But, I hate quitting more than I hate ignorance. So, I kept going. Then, I got wise and started asking for support from the community. Interest grew and people were offering to help.
Then, these things happened:
A few news channels called me for interviews. Here is News 6:
Phil was great to work with. I really liked him.
This is my picture with Bre from News 8. She was very nice and fun to be interviewed by.
We made a facebook group called "Rigby Citizens for Chickens". People started writing letters and talking to neighbors. It got big.
Last night was the meeting deciding if they would change the code to allow 8 hens. They did not want to allow slaughtering, but I pointed out their code in the books that allows the slaughter of animals. (Seriously, the Rigby code book is a nightmare. Contradictory codes everywhere. It needs to be fixed desperately.) So, they left that, but they did ban the sale of eggs.
In my research, I was tipped off to the state Right to Farm Act. I found the Rigby's law is actually void based on this state law. I tried to talk to the city attorney about it and he talked to me long enough to take my information I had written, but he never called back after he read through it. Oh well.
No matter what, I knew we were right and we were going to win.
Some people decided to stage a peaceful protest outside. They had some thoughtful and articulate reasons for doing it and I respected their stance, though I didn't protest myself.
Whine. I can run 6 miles, no big, but I get a blister from walking a half mile to a meeting. Boo!
Don't mind my scary toenail, it is the only way I can not get an ingrown nail from running.
I wrote about the meeting on the fb page, so I will just share that here:
It felt like a tense meeting to me.
There was a group of about 20 people peacefully holding signs in support of chickens. Some came in to the meeting when it started.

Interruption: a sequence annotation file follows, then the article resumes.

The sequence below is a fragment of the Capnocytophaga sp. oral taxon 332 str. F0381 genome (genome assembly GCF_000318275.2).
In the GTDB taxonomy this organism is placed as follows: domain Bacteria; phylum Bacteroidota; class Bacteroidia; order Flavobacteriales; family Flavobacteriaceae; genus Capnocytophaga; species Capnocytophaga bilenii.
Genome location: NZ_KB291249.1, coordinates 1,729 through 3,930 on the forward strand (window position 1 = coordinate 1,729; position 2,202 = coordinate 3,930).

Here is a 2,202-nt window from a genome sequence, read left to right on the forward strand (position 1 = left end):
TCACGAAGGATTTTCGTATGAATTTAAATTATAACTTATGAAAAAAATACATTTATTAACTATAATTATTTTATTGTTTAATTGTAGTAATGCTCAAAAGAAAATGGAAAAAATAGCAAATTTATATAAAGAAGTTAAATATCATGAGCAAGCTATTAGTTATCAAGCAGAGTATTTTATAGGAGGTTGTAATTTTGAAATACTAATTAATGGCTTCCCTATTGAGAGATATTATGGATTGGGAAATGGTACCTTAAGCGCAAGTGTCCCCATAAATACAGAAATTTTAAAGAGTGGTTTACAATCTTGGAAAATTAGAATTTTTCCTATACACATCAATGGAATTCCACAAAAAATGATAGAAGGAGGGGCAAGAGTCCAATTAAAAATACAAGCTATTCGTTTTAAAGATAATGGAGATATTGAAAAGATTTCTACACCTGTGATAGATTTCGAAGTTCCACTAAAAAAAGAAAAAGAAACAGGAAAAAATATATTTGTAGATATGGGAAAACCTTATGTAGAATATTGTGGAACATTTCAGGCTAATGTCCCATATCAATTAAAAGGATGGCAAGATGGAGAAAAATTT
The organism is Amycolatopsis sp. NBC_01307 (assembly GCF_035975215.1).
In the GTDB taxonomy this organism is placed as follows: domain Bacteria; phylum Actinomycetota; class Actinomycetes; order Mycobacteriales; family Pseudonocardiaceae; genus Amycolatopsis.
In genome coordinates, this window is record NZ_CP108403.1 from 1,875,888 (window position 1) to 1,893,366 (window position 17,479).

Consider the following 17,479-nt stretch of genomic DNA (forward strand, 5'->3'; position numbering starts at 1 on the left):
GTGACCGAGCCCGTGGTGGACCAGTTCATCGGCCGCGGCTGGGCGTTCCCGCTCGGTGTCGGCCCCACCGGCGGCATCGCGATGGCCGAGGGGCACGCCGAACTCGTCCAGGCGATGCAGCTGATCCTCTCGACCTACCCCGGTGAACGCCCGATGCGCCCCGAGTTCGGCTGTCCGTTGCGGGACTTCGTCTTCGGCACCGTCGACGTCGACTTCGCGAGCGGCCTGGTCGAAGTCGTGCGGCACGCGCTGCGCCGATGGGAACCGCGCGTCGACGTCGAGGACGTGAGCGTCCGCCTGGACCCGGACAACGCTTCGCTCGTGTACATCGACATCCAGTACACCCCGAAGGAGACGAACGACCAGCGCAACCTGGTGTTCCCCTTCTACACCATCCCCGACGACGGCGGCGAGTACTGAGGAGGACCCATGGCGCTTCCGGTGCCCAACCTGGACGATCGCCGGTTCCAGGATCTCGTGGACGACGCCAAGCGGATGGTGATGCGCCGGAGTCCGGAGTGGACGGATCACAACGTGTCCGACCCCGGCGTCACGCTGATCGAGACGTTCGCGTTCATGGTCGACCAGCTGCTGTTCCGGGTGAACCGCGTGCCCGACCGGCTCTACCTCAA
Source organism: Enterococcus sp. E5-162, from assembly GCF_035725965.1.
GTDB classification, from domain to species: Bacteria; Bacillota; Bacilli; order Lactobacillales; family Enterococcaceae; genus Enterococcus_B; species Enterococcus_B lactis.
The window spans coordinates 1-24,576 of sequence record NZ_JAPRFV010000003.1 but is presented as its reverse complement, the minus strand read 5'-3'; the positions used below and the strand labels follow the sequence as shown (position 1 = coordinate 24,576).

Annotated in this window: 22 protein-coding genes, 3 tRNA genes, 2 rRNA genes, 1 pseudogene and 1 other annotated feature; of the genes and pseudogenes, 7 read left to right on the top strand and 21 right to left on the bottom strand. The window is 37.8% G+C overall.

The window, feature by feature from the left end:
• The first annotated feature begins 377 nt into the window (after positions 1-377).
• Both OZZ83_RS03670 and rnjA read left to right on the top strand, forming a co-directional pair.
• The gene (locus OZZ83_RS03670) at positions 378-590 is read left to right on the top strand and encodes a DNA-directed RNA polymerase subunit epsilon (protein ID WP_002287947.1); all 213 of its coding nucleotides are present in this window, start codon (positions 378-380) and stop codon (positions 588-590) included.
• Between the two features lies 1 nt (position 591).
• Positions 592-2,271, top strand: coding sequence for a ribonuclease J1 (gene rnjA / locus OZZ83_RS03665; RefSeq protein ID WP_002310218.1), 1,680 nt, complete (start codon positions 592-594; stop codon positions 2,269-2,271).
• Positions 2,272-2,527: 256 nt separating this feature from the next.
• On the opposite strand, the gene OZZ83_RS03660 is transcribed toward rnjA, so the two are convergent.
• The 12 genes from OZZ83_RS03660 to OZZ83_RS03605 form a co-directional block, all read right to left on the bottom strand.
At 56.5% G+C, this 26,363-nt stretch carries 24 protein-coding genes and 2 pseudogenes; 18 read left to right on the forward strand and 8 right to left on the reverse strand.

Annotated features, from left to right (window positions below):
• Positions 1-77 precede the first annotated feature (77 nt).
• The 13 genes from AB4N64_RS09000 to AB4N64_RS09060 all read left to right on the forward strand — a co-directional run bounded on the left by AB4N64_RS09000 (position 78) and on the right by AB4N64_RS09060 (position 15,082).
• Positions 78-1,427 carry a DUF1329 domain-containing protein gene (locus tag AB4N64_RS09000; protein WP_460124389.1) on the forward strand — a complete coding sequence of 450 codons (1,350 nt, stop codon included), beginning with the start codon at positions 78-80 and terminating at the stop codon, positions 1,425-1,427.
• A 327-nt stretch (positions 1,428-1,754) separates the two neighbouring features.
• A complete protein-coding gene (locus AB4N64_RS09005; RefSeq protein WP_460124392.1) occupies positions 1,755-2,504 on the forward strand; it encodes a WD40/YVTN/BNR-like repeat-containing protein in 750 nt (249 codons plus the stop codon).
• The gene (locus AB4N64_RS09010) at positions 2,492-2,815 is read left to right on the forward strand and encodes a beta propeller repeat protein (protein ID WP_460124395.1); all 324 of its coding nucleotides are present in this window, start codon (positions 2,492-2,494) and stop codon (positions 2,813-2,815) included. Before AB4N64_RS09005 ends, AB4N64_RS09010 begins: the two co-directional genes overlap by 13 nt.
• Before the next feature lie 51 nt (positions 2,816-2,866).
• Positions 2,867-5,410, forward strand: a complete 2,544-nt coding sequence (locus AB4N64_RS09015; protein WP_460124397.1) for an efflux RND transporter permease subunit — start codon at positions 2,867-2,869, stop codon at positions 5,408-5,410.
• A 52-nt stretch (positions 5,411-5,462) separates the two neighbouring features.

The room was full and the hallway was full.
Quite a few people got up and spoke in support of chickens and one person spoke in the neutral opinion.
Councilman Olsen wanted to let the people govern themselves and do something similar.
City Attorney Dunn used a reference of a feed lot in Idaho Falls that was slowly driven out of the city and how the Right to Farm Act did not protect it. When questioned further, he did say that if a citizen had a rabbit, the Right to Farm Act would protect that rabbit in Rigby. He said that small animals would be protected by it.
Councilman Maloney said he does not want chickens in the city.
Councilman Simonsen said he researched and listened to the people and he was in favor of chickens.
Councilman Sullenger did not speak.
Councilman Walker was present via speakerphone.
Councilman Taylor made a motion to repeal code 5.4.5 and no one seconded it.
The mayor talked about how this was progress and urged another motion.
I cannot remember who I (Maybe Simonsen?) made the motion to pass the new code, it was seconded and passed. Only Maloney voted against it.
What we, the citizens have learned:
We can make changes. If we unite and speak up for what we believe in, we will be heard. I don't think this should be an anomaly for the city of Rigby, but a the beginning of a new tradition of citizen involvement. We aren't finished here. We made a good step, but our codes are woefully out of date. There are things we don't like in our city. there are things we need here. It is time to be empowered and be a part of the change we want to see in the world. We did it here and it was amazing. Let's do it some more.
Today is an exciting day in Rigby.
8 hens. All this for 8 hens.
I have to say, I am thrilled this is over. Of course, now I don't know if I even want chickens! But, I do want rabbits and now that I understand the law, I know I can get them and the city can't enforce their code because it is unconstitutional. I hope they fix it, but until then, state law is my friend.
This has been a good week. I'll write about the other HUGE thing we did, but right now I just want to put this to bed. I have spent years on changing this law and I am so happy it is done. I didn't want to do anything today, but KPVI wanted another interview today, so I did it. I'll try to post that later.